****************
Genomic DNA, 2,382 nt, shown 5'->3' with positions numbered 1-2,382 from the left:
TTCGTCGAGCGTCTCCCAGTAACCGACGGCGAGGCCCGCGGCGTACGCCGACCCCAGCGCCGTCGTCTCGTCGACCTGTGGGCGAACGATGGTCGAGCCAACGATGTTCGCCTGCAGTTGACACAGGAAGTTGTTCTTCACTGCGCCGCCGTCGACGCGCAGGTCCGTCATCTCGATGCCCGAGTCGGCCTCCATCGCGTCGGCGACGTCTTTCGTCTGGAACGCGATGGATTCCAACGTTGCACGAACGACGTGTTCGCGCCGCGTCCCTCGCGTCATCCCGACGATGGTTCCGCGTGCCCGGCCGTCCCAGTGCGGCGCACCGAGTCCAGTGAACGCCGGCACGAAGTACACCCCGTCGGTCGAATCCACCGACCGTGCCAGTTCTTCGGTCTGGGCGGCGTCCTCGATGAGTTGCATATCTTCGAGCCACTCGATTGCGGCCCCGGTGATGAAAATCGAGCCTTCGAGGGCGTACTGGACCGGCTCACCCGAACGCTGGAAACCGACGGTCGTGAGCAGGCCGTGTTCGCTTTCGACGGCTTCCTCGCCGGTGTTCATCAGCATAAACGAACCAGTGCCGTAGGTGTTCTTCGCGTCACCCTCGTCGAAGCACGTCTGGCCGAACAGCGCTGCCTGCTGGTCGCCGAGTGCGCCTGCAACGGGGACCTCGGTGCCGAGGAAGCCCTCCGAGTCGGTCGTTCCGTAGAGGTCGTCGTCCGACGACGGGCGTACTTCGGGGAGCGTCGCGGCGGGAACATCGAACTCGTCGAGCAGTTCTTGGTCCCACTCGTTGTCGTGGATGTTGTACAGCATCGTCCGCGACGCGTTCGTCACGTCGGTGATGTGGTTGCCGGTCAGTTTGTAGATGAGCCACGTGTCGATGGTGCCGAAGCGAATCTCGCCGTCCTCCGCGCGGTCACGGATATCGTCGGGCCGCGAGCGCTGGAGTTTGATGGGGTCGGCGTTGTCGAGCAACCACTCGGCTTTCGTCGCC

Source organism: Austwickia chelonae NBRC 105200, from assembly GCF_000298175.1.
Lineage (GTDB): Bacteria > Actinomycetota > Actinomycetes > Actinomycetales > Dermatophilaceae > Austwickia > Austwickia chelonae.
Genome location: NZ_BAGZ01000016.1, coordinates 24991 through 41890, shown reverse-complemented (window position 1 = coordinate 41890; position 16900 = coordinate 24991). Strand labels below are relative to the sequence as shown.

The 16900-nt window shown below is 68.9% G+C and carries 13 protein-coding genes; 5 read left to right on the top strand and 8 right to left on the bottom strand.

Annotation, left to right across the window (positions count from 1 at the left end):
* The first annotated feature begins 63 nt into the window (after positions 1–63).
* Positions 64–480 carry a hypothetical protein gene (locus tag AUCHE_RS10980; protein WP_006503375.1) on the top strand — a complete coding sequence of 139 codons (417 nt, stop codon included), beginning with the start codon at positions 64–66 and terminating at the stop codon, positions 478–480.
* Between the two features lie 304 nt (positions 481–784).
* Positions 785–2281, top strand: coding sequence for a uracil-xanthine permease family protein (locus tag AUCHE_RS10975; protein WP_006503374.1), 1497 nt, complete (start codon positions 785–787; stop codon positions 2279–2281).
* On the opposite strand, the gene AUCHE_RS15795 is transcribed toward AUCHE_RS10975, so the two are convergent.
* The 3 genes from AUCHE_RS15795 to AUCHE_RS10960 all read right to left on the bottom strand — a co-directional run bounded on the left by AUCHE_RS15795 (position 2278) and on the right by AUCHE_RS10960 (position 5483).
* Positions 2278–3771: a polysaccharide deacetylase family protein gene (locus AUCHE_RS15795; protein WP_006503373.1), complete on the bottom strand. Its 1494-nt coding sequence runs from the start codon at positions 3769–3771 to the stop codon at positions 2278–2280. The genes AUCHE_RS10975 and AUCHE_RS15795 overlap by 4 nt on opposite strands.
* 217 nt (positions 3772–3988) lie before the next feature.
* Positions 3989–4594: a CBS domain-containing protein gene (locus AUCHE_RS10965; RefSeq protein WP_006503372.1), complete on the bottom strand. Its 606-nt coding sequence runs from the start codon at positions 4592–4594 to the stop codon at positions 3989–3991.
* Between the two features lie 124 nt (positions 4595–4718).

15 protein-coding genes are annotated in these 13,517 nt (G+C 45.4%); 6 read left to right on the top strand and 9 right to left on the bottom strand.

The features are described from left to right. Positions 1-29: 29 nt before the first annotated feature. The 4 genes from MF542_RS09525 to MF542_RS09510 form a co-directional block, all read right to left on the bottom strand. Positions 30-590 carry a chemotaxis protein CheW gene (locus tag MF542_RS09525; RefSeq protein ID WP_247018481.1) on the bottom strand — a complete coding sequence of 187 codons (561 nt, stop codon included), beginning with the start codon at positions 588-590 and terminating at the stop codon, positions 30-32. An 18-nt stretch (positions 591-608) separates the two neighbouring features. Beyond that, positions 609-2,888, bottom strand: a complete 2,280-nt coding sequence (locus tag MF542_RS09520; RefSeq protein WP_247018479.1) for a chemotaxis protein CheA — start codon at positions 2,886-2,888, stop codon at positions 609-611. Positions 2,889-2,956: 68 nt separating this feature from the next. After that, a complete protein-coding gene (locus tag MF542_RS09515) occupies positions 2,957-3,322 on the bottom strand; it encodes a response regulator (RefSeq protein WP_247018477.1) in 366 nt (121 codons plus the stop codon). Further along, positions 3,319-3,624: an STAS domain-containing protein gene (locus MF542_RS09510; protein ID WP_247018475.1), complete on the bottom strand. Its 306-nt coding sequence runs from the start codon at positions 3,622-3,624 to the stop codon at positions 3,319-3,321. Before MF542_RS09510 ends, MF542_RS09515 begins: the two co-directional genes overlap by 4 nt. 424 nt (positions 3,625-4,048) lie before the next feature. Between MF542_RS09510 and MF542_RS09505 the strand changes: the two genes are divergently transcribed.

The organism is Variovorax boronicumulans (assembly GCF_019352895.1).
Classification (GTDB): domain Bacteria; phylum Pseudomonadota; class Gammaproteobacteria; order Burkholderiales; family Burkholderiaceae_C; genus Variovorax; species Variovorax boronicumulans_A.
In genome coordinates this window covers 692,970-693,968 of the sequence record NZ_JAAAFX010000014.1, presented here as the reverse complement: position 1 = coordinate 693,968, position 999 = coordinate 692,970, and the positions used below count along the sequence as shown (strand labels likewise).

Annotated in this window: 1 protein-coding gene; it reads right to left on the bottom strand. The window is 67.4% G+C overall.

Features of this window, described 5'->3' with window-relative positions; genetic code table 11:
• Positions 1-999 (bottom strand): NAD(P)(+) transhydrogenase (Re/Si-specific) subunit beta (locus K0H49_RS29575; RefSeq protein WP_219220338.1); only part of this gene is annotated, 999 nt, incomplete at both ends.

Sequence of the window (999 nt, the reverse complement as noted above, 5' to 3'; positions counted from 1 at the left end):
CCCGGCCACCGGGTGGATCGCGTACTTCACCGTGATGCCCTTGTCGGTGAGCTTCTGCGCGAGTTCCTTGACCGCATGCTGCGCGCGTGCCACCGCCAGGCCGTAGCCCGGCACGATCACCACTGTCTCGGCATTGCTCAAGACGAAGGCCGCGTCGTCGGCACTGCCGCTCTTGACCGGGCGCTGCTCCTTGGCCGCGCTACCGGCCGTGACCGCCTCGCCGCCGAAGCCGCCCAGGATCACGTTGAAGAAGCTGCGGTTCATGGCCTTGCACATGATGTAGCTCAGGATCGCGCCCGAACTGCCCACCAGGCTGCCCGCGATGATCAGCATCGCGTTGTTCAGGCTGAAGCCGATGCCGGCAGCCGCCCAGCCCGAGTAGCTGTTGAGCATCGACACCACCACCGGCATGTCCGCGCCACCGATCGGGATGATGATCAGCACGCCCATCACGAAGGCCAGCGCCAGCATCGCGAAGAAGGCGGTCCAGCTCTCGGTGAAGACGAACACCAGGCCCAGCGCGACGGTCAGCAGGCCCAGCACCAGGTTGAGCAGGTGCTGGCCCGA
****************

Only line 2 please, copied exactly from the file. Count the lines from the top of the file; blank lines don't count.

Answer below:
TTCGTCGAGCGTCTCCCAGTAACCGACGGCGAGGCCCGCGGCGTACGCCGACCCCAGCGCCGTCGTCTCGTCGACCTGTGGGCGAACGATGGTCGAGCCAACGATGTTCGCCTGCAGTTGACACAGGAAGTTGTTCTTCACTGCGCCGCCGTCGACGCGCAGGTCCGTCATCTCGATGCCCGAGTCGGCCTCCATCGCGTCGGCGACGTCTTTCGTCTGGAACGCGATGGATTCCAACGTTGCACGAACGACGTGTTCGCGCCGCGTCCCTCGCGTCATCCCGACGATGGTTCCGCGTGCCCGGCCGTCCCAGTGCGGCGCACCGAGTCCAGTGAACGCCGGCACGAAGTACACCCCGTCGGTCGAATCCACCGACCGTGCCAGTTCTTCGGTCTGGGCGGCGTCCTCGATGAGTTGCATATCTTCGAGCCACTCGATTGCGGCCCCGGTGATGAAAATCGAGCCTTCGAGGGCGTACTGGACCGGCTCACCCGAACGCTGGAAACCGACGGTCGTGAGCAGGCCGTGTTCGCTTTCGACGGCTTCCTCGCCGGTGTTCATCAGCATAAACGAACCAGTGCCGTAGGTGTTCTTCGCGTCACCCTCGTCGAAGCACGTCTGGCCGAACAGCGCTGCCTGCTGGTCGCCGAGTGCGCCTGCAACGGGGACCTCGGTGCCGAGGAAGCCCTCCGAGTCGGTCGTTCCGTAGAGGTCGTCGTCCGACGACGGGCGTACTTCGGGGAGCGTCGCGGCGGGAACATCGAACTCGTCGAGCAGTTCTTGGTCCCACTCGTTGTCGTGGATGTTGTACAGCATCGTCCGCGACGCGTTCGTCACGTCGGTGATGTGGTTGCCGGTCAGTTTGTAGATGAGCCACGTGTCGATGGTGCCGAAGCGAATCTCGCCGTCCTCCGCGCGGTCACGGATATCGTCGGGCCGCGAGCGCTGGAGTTTGATGGGGTCGGCGTTGTCGAGCAACCACTCGGCTTTCGTCGCC